Developed by Konami Industry Co. Ltd. Released 1989 Also For Sharp X68000 Published by Konami Industry Co. Ltd. Perspective Top-down Pacing Real-Time Genre Puzzle Gameplay Cards / Tiles Visual Fixed / Flip-screen Description Cue Brick is a sliding block puzzle game similar to Timeball/Blodia and Junction . The goal is to shift tiles so that a ball rolling along a path can roll across every tile that has a path drawn on it. The game consists of 101 stages. From Mobygames.com. Original Entry
Zzyzzyxx is a stand up coin operated arcade game developed by Advanced Microcomputer Systems, and manufactured by Cinematronics in 1982. It was retitled as Brix for release as a conversion kit in 1983. The title screen and marquee were the only changes. Game concept The object of the game is to guide the hero, named Zzyzzyxx, through a moving maze of bricks to collect gifts and bring them to the fair-haired Lola, the object of his affection. Zzzyzzyxx is opposed by the evil Rattifers, named...
Lode Runner is a puzzle video game, first published by Brøderbund in 1983. Arcade In 1984, Irem developed an arcade conversion of Lode Runner. It contained 24 remixed levels from the 150 original levels. Gameplay Basics The player controls a stick figure who must collect all the gold in a level while avoiding guards who try to catch the player. After collecting all the gold, the player must travel to the top of the screen to reach the next level. There are 150 levels in the game which... favoritefavoritefavoritefavoritefavorite ( 3 reviews )
The Internet Arcade is a web-based library of arcade (coin-operated) video games from the 1970s through to the 1990s, emulated in JSMAME, part of the JSMESS software package.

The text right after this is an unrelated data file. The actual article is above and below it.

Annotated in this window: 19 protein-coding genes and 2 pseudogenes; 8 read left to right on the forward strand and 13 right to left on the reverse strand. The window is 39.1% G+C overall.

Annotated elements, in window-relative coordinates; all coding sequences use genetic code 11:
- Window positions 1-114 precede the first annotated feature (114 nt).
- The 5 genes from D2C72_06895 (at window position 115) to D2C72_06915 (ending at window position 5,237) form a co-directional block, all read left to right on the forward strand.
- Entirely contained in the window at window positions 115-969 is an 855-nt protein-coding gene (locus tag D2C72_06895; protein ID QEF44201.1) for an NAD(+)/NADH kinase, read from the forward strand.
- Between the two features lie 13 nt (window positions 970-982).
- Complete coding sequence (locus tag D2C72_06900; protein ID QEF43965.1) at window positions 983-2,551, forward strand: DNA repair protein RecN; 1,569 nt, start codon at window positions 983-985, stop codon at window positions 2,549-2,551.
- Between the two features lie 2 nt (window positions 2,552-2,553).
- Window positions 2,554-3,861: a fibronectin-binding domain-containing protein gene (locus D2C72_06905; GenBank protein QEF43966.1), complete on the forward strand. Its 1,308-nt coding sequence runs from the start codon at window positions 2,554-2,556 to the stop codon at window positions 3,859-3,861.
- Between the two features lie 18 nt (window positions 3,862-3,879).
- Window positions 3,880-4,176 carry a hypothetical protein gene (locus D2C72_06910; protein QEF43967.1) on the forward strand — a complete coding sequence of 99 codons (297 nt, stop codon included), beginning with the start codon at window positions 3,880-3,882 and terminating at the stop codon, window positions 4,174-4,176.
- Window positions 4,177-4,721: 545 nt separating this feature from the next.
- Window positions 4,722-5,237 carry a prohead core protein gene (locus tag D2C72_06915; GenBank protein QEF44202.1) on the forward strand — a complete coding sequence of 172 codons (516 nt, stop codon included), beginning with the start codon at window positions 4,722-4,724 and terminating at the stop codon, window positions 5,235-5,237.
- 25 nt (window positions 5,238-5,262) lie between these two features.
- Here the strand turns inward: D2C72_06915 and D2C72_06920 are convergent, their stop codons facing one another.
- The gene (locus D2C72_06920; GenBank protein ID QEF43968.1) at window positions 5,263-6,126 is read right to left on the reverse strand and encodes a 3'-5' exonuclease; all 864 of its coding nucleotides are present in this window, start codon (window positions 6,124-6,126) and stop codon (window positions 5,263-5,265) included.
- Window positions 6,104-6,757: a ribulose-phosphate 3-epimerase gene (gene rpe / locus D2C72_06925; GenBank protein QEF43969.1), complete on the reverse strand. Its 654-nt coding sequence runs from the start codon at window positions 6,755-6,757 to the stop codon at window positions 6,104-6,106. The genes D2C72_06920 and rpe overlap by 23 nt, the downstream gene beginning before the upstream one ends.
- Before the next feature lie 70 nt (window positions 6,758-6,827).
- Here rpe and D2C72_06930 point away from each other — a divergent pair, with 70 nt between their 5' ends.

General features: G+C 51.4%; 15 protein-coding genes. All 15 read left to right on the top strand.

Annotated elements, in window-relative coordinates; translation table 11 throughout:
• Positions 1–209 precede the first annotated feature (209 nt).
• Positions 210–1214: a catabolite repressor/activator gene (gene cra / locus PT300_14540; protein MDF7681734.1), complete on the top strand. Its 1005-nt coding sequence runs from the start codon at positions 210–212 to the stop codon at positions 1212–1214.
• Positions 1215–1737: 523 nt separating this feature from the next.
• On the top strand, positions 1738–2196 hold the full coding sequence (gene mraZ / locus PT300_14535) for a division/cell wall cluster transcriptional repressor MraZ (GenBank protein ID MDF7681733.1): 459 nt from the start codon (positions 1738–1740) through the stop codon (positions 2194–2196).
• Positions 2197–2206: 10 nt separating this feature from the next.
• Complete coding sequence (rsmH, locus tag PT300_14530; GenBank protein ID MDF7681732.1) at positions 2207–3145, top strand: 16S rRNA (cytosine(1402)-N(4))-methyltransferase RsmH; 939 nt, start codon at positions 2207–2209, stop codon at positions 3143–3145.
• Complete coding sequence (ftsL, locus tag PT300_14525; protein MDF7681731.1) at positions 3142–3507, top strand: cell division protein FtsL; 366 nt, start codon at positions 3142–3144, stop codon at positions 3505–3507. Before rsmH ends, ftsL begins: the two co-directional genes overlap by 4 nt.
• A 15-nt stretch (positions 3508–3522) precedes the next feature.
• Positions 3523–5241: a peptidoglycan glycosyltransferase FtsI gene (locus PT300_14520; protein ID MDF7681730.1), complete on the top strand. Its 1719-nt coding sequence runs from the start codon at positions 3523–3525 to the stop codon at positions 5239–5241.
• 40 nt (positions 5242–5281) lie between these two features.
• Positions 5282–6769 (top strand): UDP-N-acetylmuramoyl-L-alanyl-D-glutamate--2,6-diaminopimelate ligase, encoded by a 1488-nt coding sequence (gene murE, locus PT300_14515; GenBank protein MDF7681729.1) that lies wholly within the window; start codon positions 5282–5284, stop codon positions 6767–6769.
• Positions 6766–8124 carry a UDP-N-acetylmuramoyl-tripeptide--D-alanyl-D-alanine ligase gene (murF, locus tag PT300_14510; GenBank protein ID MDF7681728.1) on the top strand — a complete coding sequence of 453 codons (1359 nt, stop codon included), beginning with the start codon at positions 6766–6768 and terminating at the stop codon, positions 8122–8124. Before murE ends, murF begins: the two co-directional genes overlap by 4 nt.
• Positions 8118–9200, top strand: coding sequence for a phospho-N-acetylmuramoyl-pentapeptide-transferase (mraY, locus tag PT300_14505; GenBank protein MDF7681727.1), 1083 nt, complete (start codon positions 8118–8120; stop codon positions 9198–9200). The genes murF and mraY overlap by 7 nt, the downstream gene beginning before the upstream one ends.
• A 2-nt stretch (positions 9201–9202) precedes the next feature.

Containing hundreds of games ranging through many different genres and styles, the Arcade provides research, comparison, and entertainment in the realm of the Video Game Arcade.
The game collection ranges from early "bronze-age" videogames, with black and white screens and simple sounds, through to large-scale games containing digitized voices, images and music. Most games are playable in some form, although some are useful more for verification of behavior or programming due to the intensity and requirements of their systems.
Many games have a "boot-up" sequence when first turned on, where the systems run through a check and analysis, making sure all systems are go. In some cases, odd controllers make proper playing of the systems on a keyboard or joypad a pale imitation of the original experience. Please report any issues to the Internet Arcade Operator, Jason Scott.
If you are encountering issues with control, sound, or other technical problems, read this entry of some common solutions.
Also, Armchair Arcade (a video game review site) has written an excellent guide to playing on the Internet Arcade as well.
Below are a suggested collection of games that run at proper speed in a powerful browser. (Firefox is currently the fastest environment, although other browsers should work as well.)
Images of Marquees and Snapshots of in-game screens come from the Progetto Snaps collection, who have spent years creating impeccable support materials for the worl
d of emulation.